They say an elephant never forgets, do the animals alive today remember carrying the Thai Kings into battle? Do they remember a time when they roamed freely through the wildness of Siam, through the ‘land of the white elephant’? A male, with his five ton frame, flaps his ears to rid himself of flies, eyes us with his amber stare, he rattles the chains around his foot and chews on sugarcane, blinking in the sun. His story and Thailand’s history are inextricably entwined.
In Thailand the elephant is a royal beast, a work-horse and a cash cow, its image gracing everything from the Navy flag to the local beer, popping up in ancient proverbs and superstitions encouraging good fortune. They are sacred to the Thai people, not as gods but as the backbone on which their kingdom was built and protected. Elephants are revered and lauded but in many cases the idea of the elephant does not pay any heed to the welfare of the individual. Merit makers will wei to the elephant outside the temple in reverence without the thought that it may well have been chained there, in full sun, all day.
Do elephants do well in captivity?
Many of us have pets. Our dogs have been derived from wolves over the centuries in a gradual process of domestication. They are obedient, patient and loyal because it is in their blood, we have shaped them. Elephants however, do not breed well in captivity, and so, to feed the ongoing need for young animals they must constantly be taken from the wild. They are not domesticated, they are tamed; their spirit broken to gain placidity. Naturally a herd animal, they are often kept in isolation and solitude which, for such an intelligent creature, is akin to torture.
How many captive elephants are there in Thailand?
In a little over a century the numbers of captive elephants in Thailand has plummeted from in excess of 100,000 to just under 4,000. The ban on logging in 1989 saw many mahuts and owners turning to tourism to make their animals pay their way, and with no legislation for animal welfare in place, they were not seen as anything other than a mere possession, many of the animals were grossly mistreated. During the pandemic, with its abrupt cessation of the tourist dollar, captive elephants have suffered immensely, their mahuts often resorting to long treks back to their hometowns and relying on handouts in order to keep their animals fed.
The glimmer of hope, however, is the spotlight that this has shone on the plight of the captive elephants here in Thailand, many stories have drawn global attention, with several traditional elephant camps vowing to throw away the riding seats and find kinder, more ethical ways with which to attract people and care for their elephants. A growing social conscience is enabling sanctuaries to entice tourists without the expectation of anything other than seeing elephants roaming freely. A growing proportion of the paying public no longer wish to see elephants in chains or ride around in circles, three or four up on each burdened beast.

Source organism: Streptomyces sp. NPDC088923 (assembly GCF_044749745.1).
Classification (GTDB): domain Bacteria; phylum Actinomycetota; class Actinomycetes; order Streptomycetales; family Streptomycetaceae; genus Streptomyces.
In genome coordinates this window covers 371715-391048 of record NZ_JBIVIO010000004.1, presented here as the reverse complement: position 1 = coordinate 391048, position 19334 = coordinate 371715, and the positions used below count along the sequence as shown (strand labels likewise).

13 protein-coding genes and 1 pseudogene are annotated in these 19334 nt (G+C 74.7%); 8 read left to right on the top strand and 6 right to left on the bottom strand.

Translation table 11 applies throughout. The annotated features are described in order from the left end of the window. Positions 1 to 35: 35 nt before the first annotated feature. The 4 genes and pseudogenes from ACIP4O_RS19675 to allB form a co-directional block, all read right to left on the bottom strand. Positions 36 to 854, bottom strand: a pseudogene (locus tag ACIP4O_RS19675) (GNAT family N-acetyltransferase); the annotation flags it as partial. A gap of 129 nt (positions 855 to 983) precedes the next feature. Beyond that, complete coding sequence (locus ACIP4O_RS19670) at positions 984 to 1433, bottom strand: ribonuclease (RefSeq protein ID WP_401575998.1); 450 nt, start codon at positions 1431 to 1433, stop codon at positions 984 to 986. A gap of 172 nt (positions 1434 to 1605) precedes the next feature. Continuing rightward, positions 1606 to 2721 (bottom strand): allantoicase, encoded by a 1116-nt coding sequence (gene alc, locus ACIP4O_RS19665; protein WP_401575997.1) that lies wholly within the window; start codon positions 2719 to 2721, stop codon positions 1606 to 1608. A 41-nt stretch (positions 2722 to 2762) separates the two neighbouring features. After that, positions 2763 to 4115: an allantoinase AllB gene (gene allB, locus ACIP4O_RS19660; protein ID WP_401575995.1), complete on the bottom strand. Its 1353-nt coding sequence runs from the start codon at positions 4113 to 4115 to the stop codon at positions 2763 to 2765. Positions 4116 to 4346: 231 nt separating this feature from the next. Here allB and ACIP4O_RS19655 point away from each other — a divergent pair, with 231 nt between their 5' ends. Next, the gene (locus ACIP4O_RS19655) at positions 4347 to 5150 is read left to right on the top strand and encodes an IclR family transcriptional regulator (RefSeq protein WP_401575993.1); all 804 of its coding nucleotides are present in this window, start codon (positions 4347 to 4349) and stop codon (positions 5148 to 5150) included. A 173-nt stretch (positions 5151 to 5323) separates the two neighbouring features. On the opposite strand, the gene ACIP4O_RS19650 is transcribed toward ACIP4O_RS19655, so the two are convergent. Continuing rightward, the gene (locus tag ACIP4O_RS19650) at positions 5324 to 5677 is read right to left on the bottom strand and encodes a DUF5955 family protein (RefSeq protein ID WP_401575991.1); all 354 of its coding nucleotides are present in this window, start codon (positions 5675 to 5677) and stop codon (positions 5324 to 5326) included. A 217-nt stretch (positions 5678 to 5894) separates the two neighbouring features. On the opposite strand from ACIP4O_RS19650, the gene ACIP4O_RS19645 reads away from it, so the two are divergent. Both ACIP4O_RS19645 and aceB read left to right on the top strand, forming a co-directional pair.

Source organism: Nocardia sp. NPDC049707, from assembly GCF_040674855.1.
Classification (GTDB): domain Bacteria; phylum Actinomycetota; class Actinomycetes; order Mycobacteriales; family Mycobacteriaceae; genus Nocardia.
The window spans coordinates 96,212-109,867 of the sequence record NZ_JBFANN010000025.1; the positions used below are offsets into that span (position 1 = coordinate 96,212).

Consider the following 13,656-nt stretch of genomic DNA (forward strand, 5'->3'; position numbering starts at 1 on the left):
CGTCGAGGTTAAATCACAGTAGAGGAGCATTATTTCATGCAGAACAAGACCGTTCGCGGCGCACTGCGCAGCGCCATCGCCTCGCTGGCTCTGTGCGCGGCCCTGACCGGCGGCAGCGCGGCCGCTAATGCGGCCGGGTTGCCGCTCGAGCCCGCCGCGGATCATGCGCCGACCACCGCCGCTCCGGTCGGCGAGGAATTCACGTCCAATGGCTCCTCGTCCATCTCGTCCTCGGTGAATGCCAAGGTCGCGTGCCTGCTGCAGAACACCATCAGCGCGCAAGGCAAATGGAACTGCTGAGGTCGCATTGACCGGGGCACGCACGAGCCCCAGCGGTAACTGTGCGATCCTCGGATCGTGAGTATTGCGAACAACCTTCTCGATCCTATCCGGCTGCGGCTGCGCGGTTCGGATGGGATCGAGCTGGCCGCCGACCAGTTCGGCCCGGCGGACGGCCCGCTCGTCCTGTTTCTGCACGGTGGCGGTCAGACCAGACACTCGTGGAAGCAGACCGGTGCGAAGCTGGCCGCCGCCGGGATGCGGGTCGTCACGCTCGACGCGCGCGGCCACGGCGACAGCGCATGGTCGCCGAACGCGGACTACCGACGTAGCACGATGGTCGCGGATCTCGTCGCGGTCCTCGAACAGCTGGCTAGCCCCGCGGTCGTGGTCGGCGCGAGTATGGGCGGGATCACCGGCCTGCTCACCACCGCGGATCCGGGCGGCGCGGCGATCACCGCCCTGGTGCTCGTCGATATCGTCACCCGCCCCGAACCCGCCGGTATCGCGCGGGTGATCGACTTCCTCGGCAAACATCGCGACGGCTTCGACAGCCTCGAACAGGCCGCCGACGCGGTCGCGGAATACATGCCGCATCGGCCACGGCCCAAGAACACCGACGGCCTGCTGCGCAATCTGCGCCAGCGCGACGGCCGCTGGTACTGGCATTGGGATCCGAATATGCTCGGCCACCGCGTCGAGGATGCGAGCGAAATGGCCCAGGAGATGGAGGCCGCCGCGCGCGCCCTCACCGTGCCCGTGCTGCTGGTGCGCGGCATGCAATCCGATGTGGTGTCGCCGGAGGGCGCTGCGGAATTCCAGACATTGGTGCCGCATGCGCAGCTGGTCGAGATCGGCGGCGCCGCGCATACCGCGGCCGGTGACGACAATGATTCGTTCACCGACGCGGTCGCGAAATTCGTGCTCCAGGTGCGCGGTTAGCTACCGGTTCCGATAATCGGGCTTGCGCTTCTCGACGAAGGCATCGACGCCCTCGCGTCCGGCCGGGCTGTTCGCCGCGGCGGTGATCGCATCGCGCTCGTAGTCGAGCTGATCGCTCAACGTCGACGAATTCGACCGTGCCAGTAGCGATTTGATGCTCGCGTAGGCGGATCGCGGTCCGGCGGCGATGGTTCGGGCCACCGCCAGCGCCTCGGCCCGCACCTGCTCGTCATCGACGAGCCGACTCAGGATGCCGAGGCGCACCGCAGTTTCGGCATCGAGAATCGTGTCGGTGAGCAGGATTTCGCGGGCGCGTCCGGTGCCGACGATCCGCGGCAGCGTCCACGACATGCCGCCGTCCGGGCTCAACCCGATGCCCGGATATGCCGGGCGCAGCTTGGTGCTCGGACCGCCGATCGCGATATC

Can elephants roam free in Thailand? Can elephants be released back into the wild after being captive for so long?
The Asian elephant, having never been properly domesticated, having never had its bloodlines tampered with by human selective breeding, is ideally suited to being reintroduced back into the wild. A large percentage of captive elephants in the kingdom are regularly taken out, their feet chained, through the jungle at night to forage for food and they therefore know what to eat, how to deal with the terrain and where to find water. They are the perfect candidate for release from captivity, an ideal candidate for releasing back into the wild.
That said, it’s not as easy as just setting them all free. The structure of the herd must be carefully planned, elephant’s are naturally matriarcal so an older female is released first followed by younger females with young calves to help strengthen the social bonds and hierarchy within the herd. Most importantly, though, they must be released into a safe environment where they won’t be at risk of re-capture or being poached. It is vital that they are kept within the safe haven of carefully policed and ethical sanctuaries.
In order for sanctuaries to be successful, as well as being able to attract tourists, they must also work with the neighboring communities. Educating the younger generation, who are not used to the body language of wild elephants, as their grandparents and great grandparents might have been, to spot the danger signs of aggressive or defensive behavior; to encouraging thick, bamboo barricades over electric fences and carefully selecting suitable places in which to open their sites. The wild population of elephants in Thailand has seen a growth of 7% over the last 15 years, which is a promising start.
As with most things in life these days, money talks. It is the driving factor for survival. The more people seek out ethical sanctuaries for Thailand’s elephants, the stronger the message will be that this is the way forward for the rest of this kingdom's noble animals. Where can I see elephants in Thailand? If you’d like to find out more about visiting an ethical elephant sanctuary in Thailand you can read more here.